So, if you’ve been let down by poor union advice – and you want to pursue an equal pay claim via Action 4 Equality Scotland and Stefan Cross – then get in touch.

You can either drop Mark Irvine a note at: or ring Action 4 Equality Scotland on 031 652 7366"

Tuesday, 25 May 2010

South Lanarkshire - New Claims

Lots of new enquiries today from readers in South Lanarkshire - people want to know if they've left it too late to pursue an equal pay claim?

Well the answer is that council employees in South Lanarkshire can still register a claim - in fact they have potentially plenty to gain - and nothing to lose.

Because the unions have given up the ghost - they're not at the races - and despite a lot of brave talk the unions haven't taken up a single equal pay case in South Lanarkshire.

The only way to protect your interests is to register an individual claim with the Employment Tribunals - nothing else will safeguard your position.

The unions were telling their members recently not to worry - that any settlement achieved by Action 4 Equality Scotland would be extended to the unions as well.

But this is a load of old baloney - a lot of hot air - not one council in Scotland has made settlement offers to employees out the goodness of their hearts.

Settlement offers - in other councils - are now only being made to employees who have already registered an equal pay claim with the Employment Tribunals.

So, if you're in any doubt drop Mark Irvine a note at:

South Lanarkshire Meetings

Readers in South Lanarkshire are in touch on a regular basis - asking for information and feedback on a variety of topics such as:

I haven't made an equal pay claim yet, is it too late to submit a claim now?

Why is it so difficult to get basic pay information about how different council jobs are paid?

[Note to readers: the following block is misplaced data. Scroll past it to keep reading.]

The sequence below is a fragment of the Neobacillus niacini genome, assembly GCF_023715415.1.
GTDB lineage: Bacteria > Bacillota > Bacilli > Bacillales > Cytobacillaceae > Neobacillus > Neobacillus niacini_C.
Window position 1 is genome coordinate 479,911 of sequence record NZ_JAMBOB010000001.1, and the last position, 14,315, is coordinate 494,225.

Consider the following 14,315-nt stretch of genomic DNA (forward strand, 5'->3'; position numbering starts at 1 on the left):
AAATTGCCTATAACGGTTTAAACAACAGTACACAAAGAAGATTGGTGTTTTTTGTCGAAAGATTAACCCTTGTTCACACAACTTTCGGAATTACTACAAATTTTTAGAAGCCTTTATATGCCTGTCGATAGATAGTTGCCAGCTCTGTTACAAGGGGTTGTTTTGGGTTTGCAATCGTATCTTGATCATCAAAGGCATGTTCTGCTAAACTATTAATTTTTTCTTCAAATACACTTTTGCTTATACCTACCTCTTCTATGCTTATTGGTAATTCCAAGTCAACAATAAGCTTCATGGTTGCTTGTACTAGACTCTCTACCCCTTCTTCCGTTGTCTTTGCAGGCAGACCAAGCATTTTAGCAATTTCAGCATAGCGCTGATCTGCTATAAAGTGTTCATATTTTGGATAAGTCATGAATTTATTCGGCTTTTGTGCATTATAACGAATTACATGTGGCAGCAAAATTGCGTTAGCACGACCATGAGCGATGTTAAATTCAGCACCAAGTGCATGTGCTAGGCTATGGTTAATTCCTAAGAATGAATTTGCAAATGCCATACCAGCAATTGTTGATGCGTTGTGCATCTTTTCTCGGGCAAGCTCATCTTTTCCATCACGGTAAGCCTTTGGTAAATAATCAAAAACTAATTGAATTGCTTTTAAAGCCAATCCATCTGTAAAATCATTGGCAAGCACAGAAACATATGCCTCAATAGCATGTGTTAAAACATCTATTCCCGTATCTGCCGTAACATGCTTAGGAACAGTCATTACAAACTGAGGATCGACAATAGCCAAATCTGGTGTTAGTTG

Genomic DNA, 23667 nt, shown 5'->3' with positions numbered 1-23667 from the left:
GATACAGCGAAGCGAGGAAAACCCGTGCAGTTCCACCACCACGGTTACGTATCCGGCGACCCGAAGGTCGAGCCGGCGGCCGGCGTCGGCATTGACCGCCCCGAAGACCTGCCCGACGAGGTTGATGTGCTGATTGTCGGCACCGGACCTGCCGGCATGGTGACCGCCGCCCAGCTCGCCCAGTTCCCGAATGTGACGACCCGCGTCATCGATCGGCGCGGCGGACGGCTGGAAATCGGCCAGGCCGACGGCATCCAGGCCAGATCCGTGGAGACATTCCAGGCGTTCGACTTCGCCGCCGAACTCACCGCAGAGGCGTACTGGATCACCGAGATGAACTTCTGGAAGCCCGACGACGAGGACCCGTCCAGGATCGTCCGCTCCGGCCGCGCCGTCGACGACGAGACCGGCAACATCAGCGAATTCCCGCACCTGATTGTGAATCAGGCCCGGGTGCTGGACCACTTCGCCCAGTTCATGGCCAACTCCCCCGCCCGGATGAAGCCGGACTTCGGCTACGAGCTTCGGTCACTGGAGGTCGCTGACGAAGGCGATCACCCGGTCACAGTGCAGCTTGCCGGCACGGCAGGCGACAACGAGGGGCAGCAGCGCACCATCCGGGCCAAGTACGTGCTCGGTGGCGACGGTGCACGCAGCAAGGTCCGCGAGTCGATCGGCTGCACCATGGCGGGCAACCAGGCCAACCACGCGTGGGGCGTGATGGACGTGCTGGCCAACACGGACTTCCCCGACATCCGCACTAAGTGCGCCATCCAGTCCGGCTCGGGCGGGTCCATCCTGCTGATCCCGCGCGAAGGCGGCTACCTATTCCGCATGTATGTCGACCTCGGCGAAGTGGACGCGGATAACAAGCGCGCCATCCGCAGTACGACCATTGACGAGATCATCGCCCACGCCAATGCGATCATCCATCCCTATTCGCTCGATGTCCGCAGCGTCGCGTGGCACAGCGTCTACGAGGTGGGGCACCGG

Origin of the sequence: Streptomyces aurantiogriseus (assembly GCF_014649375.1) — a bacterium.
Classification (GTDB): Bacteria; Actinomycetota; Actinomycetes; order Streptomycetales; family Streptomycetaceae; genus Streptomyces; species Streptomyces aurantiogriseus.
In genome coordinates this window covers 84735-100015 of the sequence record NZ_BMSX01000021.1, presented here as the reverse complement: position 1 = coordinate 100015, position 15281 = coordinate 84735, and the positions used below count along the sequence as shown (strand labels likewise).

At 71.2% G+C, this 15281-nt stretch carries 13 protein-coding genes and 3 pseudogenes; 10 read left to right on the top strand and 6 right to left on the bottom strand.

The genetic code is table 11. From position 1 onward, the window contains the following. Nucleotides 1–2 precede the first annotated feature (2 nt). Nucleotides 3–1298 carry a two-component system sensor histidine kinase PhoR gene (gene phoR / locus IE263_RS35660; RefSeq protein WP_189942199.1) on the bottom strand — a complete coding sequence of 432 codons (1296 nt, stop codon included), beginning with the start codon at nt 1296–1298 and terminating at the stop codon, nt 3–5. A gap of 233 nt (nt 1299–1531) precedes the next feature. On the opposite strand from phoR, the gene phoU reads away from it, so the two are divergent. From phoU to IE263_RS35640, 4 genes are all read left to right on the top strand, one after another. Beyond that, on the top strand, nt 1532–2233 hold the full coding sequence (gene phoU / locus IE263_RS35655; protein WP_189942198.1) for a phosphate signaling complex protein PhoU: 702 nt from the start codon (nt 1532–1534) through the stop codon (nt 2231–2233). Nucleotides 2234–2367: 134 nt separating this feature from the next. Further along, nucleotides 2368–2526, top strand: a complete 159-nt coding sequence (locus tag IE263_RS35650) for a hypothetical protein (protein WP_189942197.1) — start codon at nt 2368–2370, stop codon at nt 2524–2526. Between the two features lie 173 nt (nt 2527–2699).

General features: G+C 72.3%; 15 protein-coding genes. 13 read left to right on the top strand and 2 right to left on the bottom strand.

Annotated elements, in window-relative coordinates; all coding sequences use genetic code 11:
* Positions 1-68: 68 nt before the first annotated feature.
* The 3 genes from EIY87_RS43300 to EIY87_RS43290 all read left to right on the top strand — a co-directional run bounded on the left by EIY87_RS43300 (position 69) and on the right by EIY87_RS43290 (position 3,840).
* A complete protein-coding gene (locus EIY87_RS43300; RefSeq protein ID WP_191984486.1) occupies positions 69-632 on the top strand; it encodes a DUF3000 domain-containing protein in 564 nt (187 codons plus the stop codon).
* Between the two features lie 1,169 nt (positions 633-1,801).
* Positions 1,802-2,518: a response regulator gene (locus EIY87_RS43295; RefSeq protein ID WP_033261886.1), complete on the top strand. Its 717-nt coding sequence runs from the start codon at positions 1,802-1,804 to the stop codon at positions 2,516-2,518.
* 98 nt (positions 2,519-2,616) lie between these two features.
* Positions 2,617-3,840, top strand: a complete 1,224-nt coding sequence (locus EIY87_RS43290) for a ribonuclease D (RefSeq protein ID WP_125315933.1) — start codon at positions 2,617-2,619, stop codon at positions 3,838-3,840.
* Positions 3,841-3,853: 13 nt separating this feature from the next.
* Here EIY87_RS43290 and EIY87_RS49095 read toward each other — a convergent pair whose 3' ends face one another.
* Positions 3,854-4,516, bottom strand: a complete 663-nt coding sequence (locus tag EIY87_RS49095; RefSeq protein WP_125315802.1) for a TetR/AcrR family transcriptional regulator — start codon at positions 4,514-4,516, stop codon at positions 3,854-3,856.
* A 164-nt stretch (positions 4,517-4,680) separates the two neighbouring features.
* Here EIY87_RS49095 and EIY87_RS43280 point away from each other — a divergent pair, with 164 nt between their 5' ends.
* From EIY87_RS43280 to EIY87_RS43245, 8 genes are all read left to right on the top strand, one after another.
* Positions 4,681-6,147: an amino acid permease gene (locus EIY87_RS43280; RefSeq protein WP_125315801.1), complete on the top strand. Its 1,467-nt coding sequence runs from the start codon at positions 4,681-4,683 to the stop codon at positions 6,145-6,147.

How do I go about asking a Freedom of Information question?

Should I contact and ask my local MSP for support?

So, to try and answer everyone's questions - I am making myself available for a series of readers' meetings - over the coming weeks and months.

If you want to organise a meeting in your own local area - just identify a suitable venue, make a provisional booking - and drop Mark Irvine a note to finalise arrangements at:

The answer to the first question, by the way is - No, it's not too late to register an equal pay claim in South Lanarkshire!

If you want to do so - just e-mail Mark Irvine with your full name, address and post code.

Monday, 24 May 2010

More Kind Words

More kind words - this time from one of our regular 'APT&C' readers - who is clearly delighted at the recent EAT decision from Lady Smith (see post dated 23 May 2010).

"Hi Mark,

What great news about the former white collar workers!

At last we're seeing some progress. You and your team must be delighted as we are.

Keep up the good work and once again, THANK YOU!!!


Different councils had different arrangements - about which jobs were classified as former APT&C workers.

But broadly speaking these include - Classroom Assistants, Special Needs Assistants, Admin & Clerical Workers (school and non-school based), Social Care Workers, Catering Managers etc, etc.

Travel Perks

So, it has come down to travel perks.

10,000 British Airways cabin crew have gone on strike today on behalf of around 1,400 of their colleagues whose travel perks are being reduced - no longer do the people concerned (and their families) get flights or first class tickets - at a huge discount.

Now this is not what the strike was about - originally at least.

The strike began over staffing levels and pay - but with British Airways posting record losses of over £500 million - the reality is that the company has to live within its means.

The union, Unite, appears to have accepted the company's need to address its business costs - yet at the eleventh hour one of its Joint General Secretaries (Tony Woodley) makes a theatrical plea:

'Reinstate our members travel perks - and the planned strikes will be called off'.

The sticking point is no longer some noble cause or vital principle - but has become the perks of a small group of members - whose interests are being raised above everyone else involved in the dispute.